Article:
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A comparison of how HLA class I molecules on gamma delta T-cells and dendritic cells communicate the presence of infected and cancerous cells to other T-cells
Supervisors: Dr Kenth Gustafsson and Dr John Anderson
Major histocompatibility complex (MHC) genes, or HLA in humans, code for molecules that are able to present peptides from self as well as non-self proteins to T-cells. In a healthy state such presentation leads to tolerance to normal self-cells, whereas virally infected and transformed cells are destroyed (1). When a cell is infected or transformed this ‘steady-state’ of display is disturbed and can be detected by T-cells through the binding and presentation of viral or tumour cell-associated (TAA) antigens. In addition, and importantly, professional antigen presenting cells (pAPC) can take up such antigens, and process and present antigenic peptides to T-cells in an activating fashion termed cross-presentation (2).
We recently described how human gammadelta T-cells (γδT) surprisingly take up bacteria as well as fragments from pathogenic or transformed cells and then process and present peptides from associated proteins on HLA molecules to other T-cells (i.e. ab T-cells), including naïve T-cells (3). This shows that remarkably, γδT can first kill an infected or transformed target cell and then subsequently perform pAPC functions using material from the target cell, in a manner which appears to be reminiscent of DC cross-presentation pAPC functions (4). The fact that primary γδT from e.g. peripheral blood can be expanded ex vivo to large numbers has attracted considerable interest in their use in immunotherapy against tumours (and possibly infectious disease). We are now investigating how their pAPC function could be harnessed in immunotherapy situations as a convenient, target-specific, safe and efficient alternative to DC.
Whilst we now know that γδT can cross-present
soluble as well as phagocytosed antigens to other T-cells, we know nothing
about the repertoire of such antigens when presented on HLA-I molecules at the
γδT cell surface and how such repertoires compare with those on other pAPC
having taken up the same material. To
begin to address these questions, we have recently established proteomics
methods to analyse the contents of the peptide-binding pockets of human HLA-I
on γδT essentially as previously described for other cell types (5). In this project, the student will analyse the
peptide repertoires that are bound by cross-presenting HLA class I
molecules. S/he will use three sources
of peptide antigens: bead-bound viral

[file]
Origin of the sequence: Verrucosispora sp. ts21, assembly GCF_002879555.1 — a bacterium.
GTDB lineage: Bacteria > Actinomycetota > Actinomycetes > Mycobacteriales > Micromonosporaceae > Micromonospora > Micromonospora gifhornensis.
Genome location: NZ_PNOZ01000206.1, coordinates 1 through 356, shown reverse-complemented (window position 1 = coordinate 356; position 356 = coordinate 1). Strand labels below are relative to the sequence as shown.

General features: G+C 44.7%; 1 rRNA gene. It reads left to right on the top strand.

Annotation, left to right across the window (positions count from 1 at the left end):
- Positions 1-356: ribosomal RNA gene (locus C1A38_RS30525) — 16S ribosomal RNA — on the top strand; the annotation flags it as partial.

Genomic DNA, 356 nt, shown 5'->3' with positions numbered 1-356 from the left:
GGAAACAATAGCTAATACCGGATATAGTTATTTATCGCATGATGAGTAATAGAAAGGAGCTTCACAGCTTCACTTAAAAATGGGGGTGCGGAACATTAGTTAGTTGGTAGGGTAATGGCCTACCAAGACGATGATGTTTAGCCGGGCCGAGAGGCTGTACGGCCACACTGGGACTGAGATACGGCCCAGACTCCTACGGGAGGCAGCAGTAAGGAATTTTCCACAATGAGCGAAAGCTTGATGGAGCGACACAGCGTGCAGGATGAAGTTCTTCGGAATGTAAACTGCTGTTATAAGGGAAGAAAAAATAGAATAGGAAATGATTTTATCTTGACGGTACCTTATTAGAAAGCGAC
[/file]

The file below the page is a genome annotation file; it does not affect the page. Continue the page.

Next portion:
and tumour-associated antigen (TAA) recombinant proteins and long peptides,
cell-transfected versions of the same antigens, and γδT endogenously expressing
transduced antigen genes. These will be
fed to γδT and dendritic cells (DC), as a classical pAPC by comparison, and the
HLA-I peptide repertoires studied by elution and QToF mass spectrometry (MS/MS)
analysis and comparisons to prediction software analyses. Specific
cross-presentation pathway inhibitors will also be used to find out which
pathways is used in the γδT as compared to in the DC.
These analyses building on established technologies, should be invaluable in informing us which TAA as well viral antigens are best handled by γδT, and help to lay the foundation for improved cancer immunotherapy as well as potentially novel startegies in infectious disease treatments.
1) Donaldson JG, Williams DB. Intracellular assembly and trafficking of MHC class I molecules. Traffic. 2009 Dec;10(12):1745-52.
2) Joffre OP, Segura E, Savina A, Amigorena S. Cross-presentation by dendritic cells. Nat Rev Immunol. 2012 Jul 13;12(8):557-69.~
3) Wu Y, Wu W, Wong WM, Ward E, Thrasher AJ, Goldblatt D, Osman M, Digard P, Canaday DH, Gustafsson K. Human gamma delta T cells: a lymphoid lineage cell capable of professional phagocytosis. J Immunol. 2009 Nov 1;183(9):5622-9.
4) Himoudi N, Morgenstern DA, Yan M, Vernay B, Saraiva L, Wu Y, Cohen CJ, Gustafsson K, Anderson J. Human γδ T lymphocytes are licensed for professional antigen presentation by interaction with opsonized target cells. J Immunol. 2012 Feb 15;188(4):1708-16.
5) Bassani-Sternberg M, Barnea E, Beer I, Avivi I, Katz T, Admon A. Soluble plasma HLA peptidome as a potential source for cancer biomarkers. Proc Natl Acad Sci U S A. 2010 Nov 2;107(44):18769-76.